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NCCC students hope to attract rare bird

May 3, 2017
By JUSTIN A. LEVINE - Outdoors Writer (jlevine@adirondackdailyenterprise.com) , Lake Placid News

SARANAC LAKE - American kestrels are a type of falcon that is rarely found in the Adirondacks, but a group of environmental science students thinks it may have found an ideal location to attract the birds to Saranac Lake.

Last week, students in Julie King's environmental science lab at North Country Community College installed a nesting box at the school's soccer field with the assistance of John O'Connor from the state Department of Environmental Conservation.

Kestrels are the smallest and most widespread of the falcons, and can be found all around New York, except for the mountainous areas. While the birds are widespread, their numbers have dropped significantly in the last several decades.

Article Photos


North Country Community College environmental science students install a nesting box for American kestrels at NCCC’s soccer field in Saranac Lake last Friday. The location was chosen because it overlooks a large field, but has woods nearby.
News photo — Justin A. Levine

"Despite their distribution and relative abundance throughout much of the eastern United States, kestrel numbers have significantly and steadily declined in the past 50 years, particularly in the Northeast," according to the DEC's kestrel web page. "Regions surrounding the Adirondack, Allegany and Catskills mountains, as well as suburban areas of the lower Hudson Valley and Long Island have experienced the greatest declines."

King said O'Connor came to the class for a presentation, and afterward, King asked if the class could set up a nesting box.

"I said, 'Hey, can we get one of those?'" King said. "And he said 'Sure!' So they're pretty willing to set them up around the Adirondacks.

"So we picked out the site and decided the class would do the digging, and it's pretty neat," she said. "So hopefully after monitoring, we'll get one."

King said this kind of hands-on experience is important and can help the students determine what type of science they'd like to study.

"They're learning about what you can do to help; they're learning about what sort of species are around here. A lot of them didn't even know what an American kestrel was," she said. "It's harder and harder for wildlife to find places to live. So this site was good because it has a big open field for the things (kestrels) like to eat, like grasshoppers.

"They like to be near woods but in the open, so this was a really good site. It has most of the things we were looking for in a good habitat."

King said some of her students are in the class to meet science requirements, but that most are hoping to go on for further schooling and eventually careers in environmental science. King herself is a graduate of SUNY College of Environmental Science and Foresty's Ranger School, and taught at Paul Smith's College for more than a decade before moving over to NCCC.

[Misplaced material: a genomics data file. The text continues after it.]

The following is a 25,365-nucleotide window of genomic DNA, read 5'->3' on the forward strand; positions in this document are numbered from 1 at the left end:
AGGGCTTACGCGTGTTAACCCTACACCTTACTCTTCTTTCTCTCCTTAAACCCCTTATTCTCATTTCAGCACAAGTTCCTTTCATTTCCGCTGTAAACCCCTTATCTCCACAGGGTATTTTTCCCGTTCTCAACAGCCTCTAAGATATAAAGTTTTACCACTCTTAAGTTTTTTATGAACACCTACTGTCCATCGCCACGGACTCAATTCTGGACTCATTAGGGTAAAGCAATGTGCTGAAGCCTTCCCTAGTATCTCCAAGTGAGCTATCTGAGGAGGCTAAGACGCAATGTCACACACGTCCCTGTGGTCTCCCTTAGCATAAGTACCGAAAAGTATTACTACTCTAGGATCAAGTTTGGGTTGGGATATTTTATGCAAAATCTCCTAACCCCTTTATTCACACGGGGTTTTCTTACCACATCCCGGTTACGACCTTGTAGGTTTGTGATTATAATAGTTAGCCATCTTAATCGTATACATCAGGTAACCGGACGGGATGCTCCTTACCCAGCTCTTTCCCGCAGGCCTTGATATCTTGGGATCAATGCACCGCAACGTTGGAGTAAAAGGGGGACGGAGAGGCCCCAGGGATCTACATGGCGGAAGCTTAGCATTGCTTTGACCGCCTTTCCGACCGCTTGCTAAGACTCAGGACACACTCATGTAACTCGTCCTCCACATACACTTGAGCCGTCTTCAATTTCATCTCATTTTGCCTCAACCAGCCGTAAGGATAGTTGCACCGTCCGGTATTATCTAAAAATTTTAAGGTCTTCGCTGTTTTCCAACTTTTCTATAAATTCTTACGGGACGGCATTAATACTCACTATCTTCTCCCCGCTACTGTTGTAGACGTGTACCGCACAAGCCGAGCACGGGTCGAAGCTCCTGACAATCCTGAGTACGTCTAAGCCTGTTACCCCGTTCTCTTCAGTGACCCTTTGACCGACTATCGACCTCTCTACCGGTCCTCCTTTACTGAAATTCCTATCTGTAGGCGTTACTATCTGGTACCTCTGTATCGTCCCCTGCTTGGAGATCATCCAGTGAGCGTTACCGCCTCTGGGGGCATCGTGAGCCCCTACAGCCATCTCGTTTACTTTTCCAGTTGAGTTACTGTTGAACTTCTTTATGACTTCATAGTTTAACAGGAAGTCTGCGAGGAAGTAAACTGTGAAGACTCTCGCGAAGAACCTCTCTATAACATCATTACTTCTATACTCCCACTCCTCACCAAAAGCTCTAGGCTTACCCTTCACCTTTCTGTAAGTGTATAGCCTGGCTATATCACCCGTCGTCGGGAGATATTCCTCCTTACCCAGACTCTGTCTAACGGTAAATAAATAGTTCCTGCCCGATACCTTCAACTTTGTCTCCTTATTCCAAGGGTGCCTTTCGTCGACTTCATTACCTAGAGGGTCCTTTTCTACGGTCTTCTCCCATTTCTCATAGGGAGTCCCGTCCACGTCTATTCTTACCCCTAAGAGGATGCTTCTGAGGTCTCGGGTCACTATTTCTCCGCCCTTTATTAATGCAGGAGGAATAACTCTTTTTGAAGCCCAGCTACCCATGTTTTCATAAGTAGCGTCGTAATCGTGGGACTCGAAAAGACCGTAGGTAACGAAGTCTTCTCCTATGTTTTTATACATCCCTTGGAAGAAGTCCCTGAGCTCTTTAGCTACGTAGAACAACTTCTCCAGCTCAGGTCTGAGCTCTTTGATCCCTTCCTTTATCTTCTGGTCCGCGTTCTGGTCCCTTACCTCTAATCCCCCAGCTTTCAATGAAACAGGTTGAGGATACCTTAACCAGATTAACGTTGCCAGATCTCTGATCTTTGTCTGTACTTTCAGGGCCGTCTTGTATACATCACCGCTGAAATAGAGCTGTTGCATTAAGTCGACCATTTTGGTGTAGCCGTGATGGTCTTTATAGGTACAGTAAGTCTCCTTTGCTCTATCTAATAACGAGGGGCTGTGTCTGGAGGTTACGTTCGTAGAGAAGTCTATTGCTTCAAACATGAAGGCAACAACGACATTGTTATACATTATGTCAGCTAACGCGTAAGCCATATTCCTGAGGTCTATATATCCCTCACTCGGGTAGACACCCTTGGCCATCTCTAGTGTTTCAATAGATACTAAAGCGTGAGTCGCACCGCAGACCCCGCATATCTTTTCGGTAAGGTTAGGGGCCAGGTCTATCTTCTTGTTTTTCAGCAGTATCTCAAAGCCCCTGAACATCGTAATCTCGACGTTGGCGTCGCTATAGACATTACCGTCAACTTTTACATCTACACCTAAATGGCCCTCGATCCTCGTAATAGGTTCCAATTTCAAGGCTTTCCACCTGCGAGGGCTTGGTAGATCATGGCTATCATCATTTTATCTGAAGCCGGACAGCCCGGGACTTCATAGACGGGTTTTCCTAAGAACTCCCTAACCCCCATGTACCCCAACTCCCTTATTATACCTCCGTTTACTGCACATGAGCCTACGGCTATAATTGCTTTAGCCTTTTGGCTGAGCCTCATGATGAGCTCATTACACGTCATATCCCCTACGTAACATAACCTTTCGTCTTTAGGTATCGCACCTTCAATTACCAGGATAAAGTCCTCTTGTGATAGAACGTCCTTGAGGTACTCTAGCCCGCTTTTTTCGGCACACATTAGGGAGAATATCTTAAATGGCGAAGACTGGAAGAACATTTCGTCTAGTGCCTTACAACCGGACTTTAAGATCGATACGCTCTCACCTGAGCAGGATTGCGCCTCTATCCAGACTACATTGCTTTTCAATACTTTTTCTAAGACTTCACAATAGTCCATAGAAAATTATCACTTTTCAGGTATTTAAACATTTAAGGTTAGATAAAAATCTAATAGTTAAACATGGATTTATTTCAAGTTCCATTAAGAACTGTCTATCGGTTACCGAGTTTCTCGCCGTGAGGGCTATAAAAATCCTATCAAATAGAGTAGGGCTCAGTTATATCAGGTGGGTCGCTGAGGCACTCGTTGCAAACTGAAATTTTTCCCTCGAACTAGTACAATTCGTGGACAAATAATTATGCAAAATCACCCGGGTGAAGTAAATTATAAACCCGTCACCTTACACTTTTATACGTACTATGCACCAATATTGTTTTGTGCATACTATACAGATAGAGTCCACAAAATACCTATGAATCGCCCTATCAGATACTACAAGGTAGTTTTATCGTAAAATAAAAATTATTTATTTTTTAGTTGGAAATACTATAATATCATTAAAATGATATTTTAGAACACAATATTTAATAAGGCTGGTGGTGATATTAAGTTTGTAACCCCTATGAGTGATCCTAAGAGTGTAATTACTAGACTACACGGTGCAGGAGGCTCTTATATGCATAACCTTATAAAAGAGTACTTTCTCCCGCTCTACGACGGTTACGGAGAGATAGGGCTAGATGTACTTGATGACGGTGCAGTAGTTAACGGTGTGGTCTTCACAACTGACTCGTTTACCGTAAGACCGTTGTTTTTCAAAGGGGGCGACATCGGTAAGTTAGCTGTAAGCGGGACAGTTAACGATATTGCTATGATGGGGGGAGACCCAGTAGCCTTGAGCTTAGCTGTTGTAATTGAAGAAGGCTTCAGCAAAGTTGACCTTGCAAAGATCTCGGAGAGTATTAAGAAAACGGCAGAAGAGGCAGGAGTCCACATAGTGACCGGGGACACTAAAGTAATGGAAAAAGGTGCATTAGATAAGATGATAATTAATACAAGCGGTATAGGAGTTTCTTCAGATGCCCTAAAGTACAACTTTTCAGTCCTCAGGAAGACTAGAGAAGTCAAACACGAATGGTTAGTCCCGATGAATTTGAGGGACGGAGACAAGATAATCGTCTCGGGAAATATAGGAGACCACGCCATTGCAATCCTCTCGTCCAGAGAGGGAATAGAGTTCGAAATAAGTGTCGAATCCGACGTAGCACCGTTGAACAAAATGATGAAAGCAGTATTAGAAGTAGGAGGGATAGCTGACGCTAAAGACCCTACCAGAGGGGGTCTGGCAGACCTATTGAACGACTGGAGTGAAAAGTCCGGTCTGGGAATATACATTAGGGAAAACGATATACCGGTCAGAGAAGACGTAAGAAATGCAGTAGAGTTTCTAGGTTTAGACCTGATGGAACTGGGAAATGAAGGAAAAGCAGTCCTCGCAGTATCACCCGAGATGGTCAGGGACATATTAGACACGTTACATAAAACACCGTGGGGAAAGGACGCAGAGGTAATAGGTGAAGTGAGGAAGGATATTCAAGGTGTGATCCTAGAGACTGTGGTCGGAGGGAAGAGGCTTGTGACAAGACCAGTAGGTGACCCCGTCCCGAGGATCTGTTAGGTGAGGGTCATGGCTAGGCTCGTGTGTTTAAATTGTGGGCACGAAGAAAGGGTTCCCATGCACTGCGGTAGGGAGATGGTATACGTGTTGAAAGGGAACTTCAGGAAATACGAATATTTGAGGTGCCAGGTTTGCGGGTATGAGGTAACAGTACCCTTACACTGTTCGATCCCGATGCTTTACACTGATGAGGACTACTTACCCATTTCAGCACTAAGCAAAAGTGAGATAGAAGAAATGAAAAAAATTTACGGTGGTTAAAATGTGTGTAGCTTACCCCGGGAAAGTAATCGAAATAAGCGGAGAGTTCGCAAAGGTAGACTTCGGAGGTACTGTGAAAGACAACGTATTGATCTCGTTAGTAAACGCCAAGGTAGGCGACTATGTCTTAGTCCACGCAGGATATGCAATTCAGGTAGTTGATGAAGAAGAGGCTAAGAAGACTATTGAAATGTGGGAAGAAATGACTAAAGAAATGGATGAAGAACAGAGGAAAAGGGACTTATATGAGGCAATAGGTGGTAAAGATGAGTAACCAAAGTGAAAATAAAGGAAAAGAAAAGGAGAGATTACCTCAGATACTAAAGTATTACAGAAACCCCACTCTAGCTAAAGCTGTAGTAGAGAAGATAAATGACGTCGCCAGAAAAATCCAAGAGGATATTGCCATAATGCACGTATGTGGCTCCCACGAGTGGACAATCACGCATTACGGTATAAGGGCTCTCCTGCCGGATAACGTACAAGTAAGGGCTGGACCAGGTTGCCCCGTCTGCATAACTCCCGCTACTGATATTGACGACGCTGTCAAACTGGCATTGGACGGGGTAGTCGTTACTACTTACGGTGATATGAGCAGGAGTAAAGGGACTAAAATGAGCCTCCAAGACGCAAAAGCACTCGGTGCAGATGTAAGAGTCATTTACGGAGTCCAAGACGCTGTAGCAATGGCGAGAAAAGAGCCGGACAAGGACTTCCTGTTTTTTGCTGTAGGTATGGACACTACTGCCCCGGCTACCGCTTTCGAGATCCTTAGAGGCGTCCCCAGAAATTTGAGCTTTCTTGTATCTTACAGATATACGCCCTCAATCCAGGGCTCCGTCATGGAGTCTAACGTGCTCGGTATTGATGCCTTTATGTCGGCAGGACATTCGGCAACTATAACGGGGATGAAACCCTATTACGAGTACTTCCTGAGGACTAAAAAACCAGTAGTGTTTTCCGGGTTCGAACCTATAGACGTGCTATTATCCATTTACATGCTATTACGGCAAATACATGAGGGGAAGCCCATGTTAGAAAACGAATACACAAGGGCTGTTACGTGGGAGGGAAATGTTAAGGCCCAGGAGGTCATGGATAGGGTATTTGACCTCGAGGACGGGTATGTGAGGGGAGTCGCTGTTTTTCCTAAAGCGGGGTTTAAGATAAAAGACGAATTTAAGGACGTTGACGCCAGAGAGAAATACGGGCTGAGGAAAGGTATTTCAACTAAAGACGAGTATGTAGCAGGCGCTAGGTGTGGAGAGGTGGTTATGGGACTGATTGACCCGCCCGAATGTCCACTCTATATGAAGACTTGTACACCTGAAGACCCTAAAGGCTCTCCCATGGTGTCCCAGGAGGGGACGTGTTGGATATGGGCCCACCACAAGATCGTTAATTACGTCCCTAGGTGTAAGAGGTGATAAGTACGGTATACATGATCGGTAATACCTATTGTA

The DEC partnered with the class to pick an appropriate location, and settled on the top of the hill at the soccer field. O'Connor explained to the class that a mix of wide-open fields combined with the close proximity of the woods is exactly the type of habitat that kestrels like. He also pointed up to the power lines just across the street, and said the birds like the view afforded by the lines. In fact, the main photo of a kestrel on the DEC's website shows it gripping a large grasshopper while perched on a cable.

"American kestrels appear to favor woodpecker-excavated cavities in isolated dead trees in the middle of large grasslands, but they will also nest in the edges of the woods, natural and man-made crevices, and nest boxes," according to the website.

O'Connor had the bird box already assembled, but enlisted the students to dig a hole that a pipe was then driven into. The nesting box was attached to another pipe, which was slipped inside the first. All told, the installation took less than 30 minutes, and the nesting box now sits overlooking the soccer field.

Kestrels are small, about the size of a bluejay, and dine on a wide variety of foods, from small rodents to insects. The mix of the soccer field, nearby woods and former dump should provide the type of habitat and dietary needs the birds require.

According to the DEC, kestrels often mate for life, with males arriving at breeding grounds before the females. The males engage in elaborate displays of aerial acrobatics in an effort to woo females, who then lay a clutch of eggs to hatch. Chicks hatch after about 30 days, and can often fly just another month after that.

The DEC says that almost half of all kestrel deaths are caused by humans, with a lot of those coming from collisions with motor vehicles. The website also predicts that number will rise as more and better roads with higher speed limits are established.

For more information on American kestrels, go to www.dec.ny.gov/animals/87381.html.

 
 

 

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